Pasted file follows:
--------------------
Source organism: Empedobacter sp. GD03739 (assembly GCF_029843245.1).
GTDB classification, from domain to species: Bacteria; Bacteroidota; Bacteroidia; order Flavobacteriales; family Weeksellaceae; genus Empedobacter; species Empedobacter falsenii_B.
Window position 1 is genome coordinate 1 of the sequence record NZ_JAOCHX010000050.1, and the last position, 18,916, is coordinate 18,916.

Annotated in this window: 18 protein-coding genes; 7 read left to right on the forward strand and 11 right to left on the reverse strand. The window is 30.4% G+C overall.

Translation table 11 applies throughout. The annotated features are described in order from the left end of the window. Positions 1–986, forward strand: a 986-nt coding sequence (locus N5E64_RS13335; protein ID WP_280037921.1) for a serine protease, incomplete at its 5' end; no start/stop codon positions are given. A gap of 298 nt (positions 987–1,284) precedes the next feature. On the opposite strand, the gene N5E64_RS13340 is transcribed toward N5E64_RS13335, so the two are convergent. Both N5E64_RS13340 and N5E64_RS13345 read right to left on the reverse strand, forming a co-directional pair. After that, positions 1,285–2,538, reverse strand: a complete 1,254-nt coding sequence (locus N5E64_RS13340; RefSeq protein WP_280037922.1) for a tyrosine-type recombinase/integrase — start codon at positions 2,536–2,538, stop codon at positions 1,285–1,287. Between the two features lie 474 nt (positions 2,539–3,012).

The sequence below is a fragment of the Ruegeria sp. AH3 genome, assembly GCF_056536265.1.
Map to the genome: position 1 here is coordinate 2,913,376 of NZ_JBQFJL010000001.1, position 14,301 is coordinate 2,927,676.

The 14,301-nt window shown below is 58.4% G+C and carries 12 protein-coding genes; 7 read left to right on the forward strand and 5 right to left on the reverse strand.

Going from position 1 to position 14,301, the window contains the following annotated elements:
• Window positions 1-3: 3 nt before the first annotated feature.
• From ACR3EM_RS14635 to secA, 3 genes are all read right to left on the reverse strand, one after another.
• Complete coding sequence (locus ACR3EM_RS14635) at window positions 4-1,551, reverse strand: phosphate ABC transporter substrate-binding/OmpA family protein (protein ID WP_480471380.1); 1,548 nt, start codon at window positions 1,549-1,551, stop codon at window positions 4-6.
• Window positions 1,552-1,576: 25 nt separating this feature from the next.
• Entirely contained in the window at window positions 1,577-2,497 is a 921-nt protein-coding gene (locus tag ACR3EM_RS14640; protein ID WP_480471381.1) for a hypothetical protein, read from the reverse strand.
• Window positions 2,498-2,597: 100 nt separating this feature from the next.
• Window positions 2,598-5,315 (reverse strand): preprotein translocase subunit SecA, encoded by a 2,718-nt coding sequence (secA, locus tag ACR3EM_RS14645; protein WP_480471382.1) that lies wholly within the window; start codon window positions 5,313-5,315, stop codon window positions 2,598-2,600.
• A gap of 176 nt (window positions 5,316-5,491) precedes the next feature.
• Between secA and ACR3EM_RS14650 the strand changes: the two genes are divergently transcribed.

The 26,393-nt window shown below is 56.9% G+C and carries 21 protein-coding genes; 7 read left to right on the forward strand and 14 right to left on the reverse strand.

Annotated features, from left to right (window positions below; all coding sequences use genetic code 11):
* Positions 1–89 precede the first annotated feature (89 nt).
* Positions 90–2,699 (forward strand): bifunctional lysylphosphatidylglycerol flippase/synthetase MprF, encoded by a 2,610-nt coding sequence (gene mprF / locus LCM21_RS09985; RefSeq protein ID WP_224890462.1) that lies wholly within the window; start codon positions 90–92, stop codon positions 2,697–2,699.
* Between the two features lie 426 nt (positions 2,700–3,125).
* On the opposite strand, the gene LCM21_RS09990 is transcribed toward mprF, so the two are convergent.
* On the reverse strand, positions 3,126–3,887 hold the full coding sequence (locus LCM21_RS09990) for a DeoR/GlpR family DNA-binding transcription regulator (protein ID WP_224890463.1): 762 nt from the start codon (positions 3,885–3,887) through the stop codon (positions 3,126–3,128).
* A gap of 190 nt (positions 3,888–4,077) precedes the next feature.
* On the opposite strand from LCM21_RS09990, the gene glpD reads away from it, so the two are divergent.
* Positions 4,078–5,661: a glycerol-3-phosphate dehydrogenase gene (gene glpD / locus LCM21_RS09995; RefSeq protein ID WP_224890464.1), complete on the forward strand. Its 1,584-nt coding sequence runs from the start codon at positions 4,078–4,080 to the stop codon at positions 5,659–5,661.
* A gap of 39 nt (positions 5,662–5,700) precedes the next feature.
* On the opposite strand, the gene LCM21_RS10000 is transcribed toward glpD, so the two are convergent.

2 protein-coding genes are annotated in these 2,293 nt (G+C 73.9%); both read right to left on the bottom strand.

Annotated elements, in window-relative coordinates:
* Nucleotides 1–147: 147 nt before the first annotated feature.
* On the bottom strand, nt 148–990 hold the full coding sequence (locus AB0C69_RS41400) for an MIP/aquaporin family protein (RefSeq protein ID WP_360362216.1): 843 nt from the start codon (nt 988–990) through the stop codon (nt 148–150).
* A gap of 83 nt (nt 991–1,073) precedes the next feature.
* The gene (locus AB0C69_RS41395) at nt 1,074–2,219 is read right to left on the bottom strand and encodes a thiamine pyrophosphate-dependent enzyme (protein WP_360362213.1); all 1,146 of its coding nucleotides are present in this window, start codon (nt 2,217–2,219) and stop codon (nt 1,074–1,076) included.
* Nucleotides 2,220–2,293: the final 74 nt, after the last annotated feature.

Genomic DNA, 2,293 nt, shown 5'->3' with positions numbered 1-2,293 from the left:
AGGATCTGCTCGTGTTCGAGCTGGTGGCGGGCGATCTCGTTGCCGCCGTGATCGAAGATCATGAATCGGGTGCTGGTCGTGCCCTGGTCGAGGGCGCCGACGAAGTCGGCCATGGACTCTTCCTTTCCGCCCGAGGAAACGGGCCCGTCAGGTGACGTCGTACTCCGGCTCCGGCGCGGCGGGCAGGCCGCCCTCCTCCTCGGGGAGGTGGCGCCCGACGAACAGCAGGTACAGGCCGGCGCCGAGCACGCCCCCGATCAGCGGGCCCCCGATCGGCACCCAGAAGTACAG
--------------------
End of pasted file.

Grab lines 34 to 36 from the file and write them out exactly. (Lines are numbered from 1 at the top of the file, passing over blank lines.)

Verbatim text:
* On the bottom strand, nt 148–990 hold the full coding sequence (locus AB0C69_RS41400) for an MIP/aquaporin family protein (RefSeq protein ID WP_360362216.1): 843 nt from the start codon (nt 988–990) through the stop codon (nt 148–150).
* A gap of 83 nt (nt 991–1,073) precedes the next feature.
* The gene (locus AB0C69_RS41395) at nt 1,074–2,219 is read right to left on the bottom strand and encodes a thiamine pyrophosphate-dependent enzyme (protein WP_360362213.1); all 1,146 of its coding nucleotides are present in this window, start codon (nt 2,217–2,219) and stop codon (nt 1,074–1,076) included.